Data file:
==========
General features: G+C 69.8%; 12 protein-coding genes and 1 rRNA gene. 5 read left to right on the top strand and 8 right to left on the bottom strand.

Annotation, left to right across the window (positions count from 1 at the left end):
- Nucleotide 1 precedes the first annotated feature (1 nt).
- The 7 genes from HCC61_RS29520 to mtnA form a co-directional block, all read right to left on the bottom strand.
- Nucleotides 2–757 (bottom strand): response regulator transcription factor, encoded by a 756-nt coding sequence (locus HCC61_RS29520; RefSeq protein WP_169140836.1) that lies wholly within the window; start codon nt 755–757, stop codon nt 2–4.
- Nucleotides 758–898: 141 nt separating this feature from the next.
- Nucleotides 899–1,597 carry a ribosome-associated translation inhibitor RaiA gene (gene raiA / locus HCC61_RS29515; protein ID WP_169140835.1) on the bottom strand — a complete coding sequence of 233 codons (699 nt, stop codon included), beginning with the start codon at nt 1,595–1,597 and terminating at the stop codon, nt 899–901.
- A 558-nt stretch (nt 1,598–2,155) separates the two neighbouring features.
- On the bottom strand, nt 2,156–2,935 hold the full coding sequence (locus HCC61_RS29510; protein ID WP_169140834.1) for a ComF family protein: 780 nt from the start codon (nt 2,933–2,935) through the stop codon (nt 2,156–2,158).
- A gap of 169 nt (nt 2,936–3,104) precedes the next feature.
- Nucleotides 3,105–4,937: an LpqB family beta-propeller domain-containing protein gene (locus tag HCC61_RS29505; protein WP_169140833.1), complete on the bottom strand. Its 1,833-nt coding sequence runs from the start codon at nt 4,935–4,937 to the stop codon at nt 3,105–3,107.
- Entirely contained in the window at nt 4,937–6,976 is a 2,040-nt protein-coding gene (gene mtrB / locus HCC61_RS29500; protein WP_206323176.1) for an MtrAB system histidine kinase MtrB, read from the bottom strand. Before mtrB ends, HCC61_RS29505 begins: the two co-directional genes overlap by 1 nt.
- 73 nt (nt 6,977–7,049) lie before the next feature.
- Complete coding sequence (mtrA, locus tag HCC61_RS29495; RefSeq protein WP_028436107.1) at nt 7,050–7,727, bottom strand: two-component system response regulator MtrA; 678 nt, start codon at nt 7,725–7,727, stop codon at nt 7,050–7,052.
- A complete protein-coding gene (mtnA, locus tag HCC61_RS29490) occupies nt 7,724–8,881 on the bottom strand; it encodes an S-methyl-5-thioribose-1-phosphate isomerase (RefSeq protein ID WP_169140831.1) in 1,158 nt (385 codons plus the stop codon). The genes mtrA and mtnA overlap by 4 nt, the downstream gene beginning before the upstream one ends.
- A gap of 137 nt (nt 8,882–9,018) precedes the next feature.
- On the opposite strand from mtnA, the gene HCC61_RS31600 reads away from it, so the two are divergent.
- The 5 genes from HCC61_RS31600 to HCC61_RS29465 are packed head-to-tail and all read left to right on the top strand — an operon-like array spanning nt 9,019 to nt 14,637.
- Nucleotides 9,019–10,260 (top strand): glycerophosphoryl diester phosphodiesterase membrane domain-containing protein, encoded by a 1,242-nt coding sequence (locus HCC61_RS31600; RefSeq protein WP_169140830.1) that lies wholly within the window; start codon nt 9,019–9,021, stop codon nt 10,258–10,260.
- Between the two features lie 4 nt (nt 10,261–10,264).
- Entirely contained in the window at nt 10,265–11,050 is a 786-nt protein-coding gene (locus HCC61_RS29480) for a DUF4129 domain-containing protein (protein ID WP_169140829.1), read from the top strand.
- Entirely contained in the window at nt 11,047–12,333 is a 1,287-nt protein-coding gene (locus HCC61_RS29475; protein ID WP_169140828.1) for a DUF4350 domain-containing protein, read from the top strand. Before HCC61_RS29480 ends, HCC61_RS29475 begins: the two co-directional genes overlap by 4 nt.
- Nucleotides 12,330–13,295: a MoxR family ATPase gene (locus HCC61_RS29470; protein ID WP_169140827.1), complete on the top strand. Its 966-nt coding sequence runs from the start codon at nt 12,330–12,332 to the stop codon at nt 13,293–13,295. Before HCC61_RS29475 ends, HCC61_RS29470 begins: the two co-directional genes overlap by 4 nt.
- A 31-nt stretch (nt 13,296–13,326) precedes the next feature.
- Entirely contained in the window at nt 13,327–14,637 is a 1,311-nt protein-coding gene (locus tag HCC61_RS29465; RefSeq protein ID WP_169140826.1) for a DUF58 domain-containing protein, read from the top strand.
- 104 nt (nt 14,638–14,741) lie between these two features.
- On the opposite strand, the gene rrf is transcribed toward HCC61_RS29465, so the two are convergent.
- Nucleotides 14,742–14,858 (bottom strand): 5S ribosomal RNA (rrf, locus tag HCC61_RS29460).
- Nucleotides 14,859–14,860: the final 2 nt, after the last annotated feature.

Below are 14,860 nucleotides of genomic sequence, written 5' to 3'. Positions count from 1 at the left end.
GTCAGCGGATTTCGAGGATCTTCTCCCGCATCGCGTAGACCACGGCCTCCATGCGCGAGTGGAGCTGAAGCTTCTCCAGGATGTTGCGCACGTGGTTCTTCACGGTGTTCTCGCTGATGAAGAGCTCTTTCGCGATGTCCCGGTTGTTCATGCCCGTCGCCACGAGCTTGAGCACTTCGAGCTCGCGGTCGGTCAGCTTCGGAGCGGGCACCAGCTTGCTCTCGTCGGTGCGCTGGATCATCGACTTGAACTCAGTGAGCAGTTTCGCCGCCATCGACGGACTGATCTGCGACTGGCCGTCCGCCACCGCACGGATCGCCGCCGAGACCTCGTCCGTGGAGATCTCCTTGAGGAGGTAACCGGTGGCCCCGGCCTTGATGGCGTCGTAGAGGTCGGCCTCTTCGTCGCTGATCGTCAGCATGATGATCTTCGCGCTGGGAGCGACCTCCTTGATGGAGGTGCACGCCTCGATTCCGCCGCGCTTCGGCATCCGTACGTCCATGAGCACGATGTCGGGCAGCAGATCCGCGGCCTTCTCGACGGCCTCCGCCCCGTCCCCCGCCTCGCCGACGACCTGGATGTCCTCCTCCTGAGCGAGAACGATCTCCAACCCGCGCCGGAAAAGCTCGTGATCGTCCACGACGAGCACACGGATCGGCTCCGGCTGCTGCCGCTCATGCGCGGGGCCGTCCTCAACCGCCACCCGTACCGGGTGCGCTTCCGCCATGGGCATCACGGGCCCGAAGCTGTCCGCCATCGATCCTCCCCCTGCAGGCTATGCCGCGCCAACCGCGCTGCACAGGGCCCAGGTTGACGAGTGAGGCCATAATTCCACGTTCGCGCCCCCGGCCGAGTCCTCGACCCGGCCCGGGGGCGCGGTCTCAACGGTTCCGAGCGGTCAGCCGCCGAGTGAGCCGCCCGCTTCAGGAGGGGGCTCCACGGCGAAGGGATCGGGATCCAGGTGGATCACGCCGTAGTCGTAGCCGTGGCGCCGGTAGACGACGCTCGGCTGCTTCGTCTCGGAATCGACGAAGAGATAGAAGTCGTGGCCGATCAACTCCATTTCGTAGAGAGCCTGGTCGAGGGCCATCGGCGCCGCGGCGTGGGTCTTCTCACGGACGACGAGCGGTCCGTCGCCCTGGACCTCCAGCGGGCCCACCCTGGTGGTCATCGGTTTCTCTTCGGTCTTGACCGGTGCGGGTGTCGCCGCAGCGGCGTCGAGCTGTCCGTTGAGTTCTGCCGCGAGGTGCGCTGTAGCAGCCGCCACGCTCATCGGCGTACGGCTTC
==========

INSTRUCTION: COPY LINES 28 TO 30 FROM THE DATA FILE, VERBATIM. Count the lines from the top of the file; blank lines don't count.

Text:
- Nucleotides 14,742–14,858 (bottom strand): 5S ribosomal RNA (rrf, locus tag HCC61_RS29460).
- Nucleotides 14,859–14,860: the final 2 nt, after the last annotated feature.

Below are 14,860 nucleotides of genomic sequence, written 5' to 3'. Positions count from 1 at the left end.